BERLIN/PRAGUE (Reuters) - Germany encouraged illegal immigration to Europe with its humanitarian response to the refugee crisis, the Czech prime minister was cited as saying by a German newspaper on Wednesday.
Around 1 million refugees and migrants, many fleeing war and poverty in the Middle East, Asia and Africa, entered the European Union this year, according to the United Nations. The influx has caused a rift between eastern and western members, who disagree on how to respond.
The Czech Republic, Slovakia and Hungary, through which many refugees have traveled but where very few want to settle, have led in their opposition to compulsory quotas for redistributing asylum seekers across the EU bloc.
"Germany has, for the time being, given precedence to the humanitarian aspects of the crisis over security issues," Bohuslav Sobotka told the Sueddeutsche Zeitung in an interview published in its Wednesday edition.
"Germany sent a signal that could be seen and heard in large parts of the Middle East and North Africa," he added. "That stimulated illegal migration to Europe. Unfortunately that cannot be denied."
The refugee crisis has divided public opinion in the Czech Republic. Many of the thousands of refugees who passed through Czech territory this year were held in prison-like facilities with poor hygiene and nutrition, prompting strong criticism from the United Nations and other bodies.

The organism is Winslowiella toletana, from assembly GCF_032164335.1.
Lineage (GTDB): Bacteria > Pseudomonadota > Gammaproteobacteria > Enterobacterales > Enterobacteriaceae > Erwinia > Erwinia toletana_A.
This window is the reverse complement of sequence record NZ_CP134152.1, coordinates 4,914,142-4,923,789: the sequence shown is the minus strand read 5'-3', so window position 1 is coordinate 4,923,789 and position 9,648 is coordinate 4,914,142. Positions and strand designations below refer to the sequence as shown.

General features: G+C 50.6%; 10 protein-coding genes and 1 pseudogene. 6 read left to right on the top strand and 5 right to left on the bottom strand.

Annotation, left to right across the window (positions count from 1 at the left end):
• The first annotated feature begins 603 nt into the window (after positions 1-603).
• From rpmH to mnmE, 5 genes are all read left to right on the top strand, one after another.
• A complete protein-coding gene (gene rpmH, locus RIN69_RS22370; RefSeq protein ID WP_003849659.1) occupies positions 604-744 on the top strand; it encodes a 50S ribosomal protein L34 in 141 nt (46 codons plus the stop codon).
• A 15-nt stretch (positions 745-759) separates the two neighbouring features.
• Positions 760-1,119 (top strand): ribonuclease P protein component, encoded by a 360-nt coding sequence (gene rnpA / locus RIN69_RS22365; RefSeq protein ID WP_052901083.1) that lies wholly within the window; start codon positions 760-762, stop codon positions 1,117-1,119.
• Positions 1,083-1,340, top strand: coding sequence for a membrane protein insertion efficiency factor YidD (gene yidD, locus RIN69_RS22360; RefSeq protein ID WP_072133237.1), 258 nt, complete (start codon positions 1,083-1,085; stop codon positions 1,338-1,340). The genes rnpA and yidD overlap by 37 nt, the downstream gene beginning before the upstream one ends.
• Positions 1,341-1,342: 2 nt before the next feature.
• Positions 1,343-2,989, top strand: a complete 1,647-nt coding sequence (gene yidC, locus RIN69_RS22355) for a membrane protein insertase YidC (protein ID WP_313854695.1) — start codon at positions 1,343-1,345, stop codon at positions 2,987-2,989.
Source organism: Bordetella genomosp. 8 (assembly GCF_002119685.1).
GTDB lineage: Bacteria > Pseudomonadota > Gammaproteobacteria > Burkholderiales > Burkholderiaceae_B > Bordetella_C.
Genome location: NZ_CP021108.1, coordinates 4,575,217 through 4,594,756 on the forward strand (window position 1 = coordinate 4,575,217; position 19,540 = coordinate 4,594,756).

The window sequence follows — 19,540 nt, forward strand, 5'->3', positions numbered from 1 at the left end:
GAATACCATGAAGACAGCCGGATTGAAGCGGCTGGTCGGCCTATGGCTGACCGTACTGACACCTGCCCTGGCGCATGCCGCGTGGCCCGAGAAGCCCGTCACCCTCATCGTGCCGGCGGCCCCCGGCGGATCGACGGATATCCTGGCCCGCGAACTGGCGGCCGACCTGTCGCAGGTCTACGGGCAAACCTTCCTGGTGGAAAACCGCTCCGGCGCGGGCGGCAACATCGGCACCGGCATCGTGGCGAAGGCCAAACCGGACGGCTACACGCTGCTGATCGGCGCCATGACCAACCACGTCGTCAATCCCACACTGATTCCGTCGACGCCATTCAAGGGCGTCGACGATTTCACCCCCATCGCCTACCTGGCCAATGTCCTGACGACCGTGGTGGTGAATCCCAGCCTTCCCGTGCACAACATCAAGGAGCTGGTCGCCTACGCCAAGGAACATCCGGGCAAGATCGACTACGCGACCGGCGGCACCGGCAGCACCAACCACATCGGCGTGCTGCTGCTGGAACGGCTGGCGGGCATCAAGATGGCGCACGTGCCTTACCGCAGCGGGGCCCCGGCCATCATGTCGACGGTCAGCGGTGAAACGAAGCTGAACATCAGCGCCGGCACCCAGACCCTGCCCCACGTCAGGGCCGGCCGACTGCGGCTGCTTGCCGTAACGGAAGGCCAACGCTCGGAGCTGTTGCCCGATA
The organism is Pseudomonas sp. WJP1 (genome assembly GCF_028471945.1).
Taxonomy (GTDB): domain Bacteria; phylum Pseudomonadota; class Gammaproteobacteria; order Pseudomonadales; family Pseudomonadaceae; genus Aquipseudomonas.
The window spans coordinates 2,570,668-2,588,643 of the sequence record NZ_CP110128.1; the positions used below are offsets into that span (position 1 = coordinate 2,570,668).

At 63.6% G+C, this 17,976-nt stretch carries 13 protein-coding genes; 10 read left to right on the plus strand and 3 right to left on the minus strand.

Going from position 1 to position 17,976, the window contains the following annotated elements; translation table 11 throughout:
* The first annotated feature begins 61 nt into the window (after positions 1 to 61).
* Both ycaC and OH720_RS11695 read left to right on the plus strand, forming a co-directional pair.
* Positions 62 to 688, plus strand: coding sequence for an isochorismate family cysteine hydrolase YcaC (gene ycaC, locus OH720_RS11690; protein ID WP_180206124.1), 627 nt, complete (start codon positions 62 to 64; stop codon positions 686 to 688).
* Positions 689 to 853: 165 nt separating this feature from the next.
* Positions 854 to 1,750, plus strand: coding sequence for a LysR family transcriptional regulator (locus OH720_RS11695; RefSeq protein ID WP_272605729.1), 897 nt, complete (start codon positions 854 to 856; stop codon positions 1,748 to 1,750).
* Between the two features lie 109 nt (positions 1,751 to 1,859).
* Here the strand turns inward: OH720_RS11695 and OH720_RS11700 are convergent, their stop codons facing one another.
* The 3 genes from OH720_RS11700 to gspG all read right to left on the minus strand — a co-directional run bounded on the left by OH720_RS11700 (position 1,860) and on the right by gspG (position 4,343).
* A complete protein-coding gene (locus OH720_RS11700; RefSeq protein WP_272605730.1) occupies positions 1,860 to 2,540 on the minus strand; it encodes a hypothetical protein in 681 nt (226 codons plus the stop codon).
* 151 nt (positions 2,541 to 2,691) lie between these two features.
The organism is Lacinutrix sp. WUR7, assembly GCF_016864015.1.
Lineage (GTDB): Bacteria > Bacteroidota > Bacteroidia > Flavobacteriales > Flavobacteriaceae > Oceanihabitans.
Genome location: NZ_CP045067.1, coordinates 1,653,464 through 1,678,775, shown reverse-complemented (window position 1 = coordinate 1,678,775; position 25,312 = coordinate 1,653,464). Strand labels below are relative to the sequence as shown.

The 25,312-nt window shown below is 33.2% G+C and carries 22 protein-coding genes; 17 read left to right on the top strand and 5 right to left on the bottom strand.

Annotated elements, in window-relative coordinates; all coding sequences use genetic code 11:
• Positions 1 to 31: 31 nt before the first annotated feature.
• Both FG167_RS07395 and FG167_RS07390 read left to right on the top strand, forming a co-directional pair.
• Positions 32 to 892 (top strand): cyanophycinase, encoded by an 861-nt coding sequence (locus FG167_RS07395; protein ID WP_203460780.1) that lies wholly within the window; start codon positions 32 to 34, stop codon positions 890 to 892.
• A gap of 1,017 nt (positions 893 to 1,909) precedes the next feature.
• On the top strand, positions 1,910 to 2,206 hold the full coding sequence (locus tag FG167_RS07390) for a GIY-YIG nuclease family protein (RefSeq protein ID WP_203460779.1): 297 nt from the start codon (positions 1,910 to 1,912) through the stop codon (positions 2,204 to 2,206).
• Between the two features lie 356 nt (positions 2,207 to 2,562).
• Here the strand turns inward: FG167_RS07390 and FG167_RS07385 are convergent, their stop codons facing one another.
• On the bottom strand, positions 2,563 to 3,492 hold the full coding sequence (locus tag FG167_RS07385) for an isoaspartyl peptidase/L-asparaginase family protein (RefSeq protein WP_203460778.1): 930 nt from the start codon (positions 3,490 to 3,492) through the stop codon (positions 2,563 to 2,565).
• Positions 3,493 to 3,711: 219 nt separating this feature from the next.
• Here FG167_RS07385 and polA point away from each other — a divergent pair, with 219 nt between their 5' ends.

Sobotka's official Twitter account was targeted by what appeared to be hackers from the far right on Wednesday, hours after his interview was published. A spokesman took to Twitter to confirm the hack and said criminal charges would be filed soon.
"Democratic elites are devastating Europe. There is no other way but to take up arms, build a guillotine and take justice into one's own hands," a post on Sobotka's account said.
Then followed messages saying the refugees were an "invasion army", the women "mothers of future terrorists".
Sobotka reacted with an emailed statement, saying "If my Twitter is attacked by neonazis, then I take it as an evidence that I am doing a good job."
Reporting by Paul Carrel in Berlin and Robert Muller in Prague; Editing by Raissa Kasolowsky